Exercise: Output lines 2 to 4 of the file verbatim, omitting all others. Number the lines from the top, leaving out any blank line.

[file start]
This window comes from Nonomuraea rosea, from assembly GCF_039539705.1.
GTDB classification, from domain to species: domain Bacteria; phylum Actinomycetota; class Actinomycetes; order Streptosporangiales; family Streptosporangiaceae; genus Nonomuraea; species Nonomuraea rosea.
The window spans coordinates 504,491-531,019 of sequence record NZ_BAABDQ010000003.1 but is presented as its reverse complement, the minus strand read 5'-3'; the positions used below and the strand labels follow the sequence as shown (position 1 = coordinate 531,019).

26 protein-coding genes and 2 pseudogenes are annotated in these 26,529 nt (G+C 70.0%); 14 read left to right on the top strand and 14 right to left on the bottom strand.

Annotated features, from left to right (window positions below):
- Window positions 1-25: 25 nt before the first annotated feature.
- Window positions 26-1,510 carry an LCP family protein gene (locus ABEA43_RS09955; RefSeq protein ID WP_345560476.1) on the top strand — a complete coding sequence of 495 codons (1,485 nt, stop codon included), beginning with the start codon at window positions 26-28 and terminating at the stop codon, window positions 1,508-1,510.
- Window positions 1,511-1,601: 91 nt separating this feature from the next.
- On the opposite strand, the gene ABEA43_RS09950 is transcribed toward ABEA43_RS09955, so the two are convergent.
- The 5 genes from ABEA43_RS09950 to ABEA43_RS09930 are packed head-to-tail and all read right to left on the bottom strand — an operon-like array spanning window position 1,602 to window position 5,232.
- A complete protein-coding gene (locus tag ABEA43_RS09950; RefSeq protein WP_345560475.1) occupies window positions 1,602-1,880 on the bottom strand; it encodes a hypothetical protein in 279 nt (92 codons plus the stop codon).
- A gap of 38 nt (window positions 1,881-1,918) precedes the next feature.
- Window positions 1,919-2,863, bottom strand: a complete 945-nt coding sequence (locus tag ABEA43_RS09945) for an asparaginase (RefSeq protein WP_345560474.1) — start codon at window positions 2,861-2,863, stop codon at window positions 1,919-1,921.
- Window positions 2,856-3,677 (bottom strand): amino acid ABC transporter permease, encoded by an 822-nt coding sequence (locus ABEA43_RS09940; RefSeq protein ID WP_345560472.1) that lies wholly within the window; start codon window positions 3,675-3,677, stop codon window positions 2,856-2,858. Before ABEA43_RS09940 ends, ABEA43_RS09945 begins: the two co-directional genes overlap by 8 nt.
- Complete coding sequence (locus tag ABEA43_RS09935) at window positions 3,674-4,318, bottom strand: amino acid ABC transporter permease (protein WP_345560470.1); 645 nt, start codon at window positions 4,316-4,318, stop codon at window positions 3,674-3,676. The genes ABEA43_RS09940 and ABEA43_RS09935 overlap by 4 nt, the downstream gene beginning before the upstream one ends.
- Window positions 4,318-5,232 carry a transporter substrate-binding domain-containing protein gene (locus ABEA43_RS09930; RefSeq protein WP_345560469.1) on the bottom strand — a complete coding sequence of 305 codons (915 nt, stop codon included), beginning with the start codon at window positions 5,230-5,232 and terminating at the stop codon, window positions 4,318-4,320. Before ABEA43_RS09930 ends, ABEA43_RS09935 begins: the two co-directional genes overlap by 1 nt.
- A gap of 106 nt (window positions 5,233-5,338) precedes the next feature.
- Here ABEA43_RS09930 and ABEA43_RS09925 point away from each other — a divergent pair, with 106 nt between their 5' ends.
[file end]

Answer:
GTDB classification, from domain to species: domain Bacteria; phylum Actinomycetota; class Actinomycetes; order Streptosporangiales; family Streptosporangiaceae; genus Nonomuraea; species Nonomuraea rosea.
The window spans coordinates 504,491-531,019 of sequence record NZ_BAABDQ010000003.1 but is presented as its reverse complement, the minus strand read 5'-3'; the positions used below and the strand labels follow the sequence as shown (position 1 = coordinate 531,019).

26 protein-coding genes and 2 pseudogenes are annotated in these 26,529 nt (G+C 70.0%); 14 read left to right on the top strand and 14 right to left on the bottom strand.